In 1551 Darby O’Hosshyne was a vicar choral at St Nicholas Collegiate Church in Galway. According to a charter issued by Edward VI on the 29th April 1551 his colleagues were Patrick Blake, a Priest, appointed warden, and Patrick Kerevan, Thomas Ffrench, John Talman, Derby O’Rowane, Jon Dermoyte, John O’Brannigan and Edward Flartie, all Vicars Choral. The charter was issued in response to a petition by the citizens of Galway aimed at preserving the position of their main church during the ongoing reformation of the Irish Church (and sequestration of church property). Vicars Choral were minor clergy or laymen primarily charged with singing the offices at the church, substituting absent canons, in a secular cathedral.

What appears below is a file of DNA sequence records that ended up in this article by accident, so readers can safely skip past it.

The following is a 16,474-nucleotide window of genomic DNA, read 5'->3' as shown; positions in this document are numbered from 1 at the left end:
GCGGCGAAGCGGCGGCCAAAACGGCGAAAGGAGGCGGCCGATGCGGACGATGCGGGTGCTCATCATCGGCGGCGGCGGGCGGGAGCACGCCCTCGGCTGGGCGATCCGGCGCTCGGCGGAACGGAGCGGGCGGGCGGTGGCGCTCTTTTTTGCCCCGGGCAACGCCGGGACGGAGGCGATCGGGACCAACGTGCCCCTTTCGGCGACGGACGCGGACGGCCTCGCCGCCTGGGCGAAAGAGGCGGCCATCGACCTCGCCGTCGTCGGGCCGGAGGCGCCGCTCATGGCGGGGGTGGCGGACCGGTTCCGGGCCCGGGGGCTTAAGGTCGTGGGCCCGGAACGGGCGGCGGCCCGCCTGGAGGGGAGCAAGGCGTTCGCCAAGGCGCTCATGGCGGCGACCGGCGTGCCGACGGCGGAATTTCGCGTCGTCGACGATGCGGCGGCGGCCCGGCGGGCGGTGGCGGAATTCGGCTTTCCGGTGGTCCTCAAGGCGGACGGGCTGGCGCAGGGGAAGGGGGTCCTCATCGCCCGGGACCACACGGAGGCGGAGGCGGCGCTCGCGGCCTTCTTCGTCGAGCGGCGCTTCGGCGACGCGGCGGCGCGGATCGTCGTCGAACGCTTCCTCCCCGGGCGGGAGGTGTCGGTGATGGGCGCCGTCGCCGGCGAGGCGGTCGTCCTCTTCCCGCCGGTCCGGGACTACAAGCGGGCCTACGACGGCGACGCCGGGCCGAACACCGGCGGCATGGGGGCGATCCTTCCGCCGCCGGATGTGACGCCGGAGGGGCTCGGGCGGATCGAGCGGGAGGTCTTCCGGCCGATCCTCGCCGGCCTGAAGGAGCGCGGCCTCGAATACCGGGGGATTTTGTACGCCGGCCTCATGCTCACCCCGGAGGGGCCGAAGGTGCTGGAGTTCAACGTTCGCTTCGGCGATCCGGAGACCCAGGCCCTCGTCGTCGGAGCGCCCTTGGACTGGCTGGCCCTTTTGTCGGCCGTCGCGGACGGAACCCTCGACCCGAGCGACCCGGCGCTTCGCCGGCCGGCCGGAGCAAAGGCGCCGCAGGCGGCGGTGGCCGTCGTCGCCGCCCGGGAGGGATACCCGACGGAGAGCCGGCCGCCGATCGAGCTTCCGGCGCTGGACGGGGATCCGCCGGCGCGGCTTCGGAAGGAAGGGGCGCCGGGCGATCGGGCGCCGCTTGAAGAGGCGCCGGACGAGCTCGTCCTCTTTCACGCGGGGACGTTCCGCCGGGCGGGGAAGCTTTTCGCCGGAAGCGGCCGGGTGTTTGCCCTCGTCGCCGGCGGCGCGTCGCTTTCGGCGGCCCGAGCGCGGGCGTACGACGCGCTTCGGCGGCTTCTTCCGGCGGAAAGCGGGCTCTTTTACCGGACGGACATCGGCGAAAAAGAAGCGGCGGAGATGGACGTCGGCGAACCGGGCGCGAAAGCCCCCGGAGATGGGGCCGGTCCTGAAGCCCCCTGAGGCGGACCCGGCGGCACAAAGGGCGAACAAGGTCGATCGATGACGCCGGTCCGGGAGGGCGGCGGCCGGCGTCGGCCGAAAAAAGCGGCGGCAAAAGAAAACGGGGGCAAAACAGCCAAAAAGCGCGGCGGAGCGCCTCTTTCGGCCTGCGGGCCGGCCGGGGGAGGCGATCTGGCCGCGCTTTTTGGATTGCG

1551 also saw the Book of Common Prayer first printed in Ireland marking the introduction of the protestant liturgy into the Irish Church. It was used for the first time in Ireland on Easter Day, April 17th, 1551. Although the new book referred to the Eucharist as “The Supper of the Lorde and Holy Communion, commonly called the Masse”, Archbishop George Dowdall of Armagh, appointed by Henry VIII, fled his diocese, declaring the government and the bishops had “demolished the mass to bring in another service of England’s making”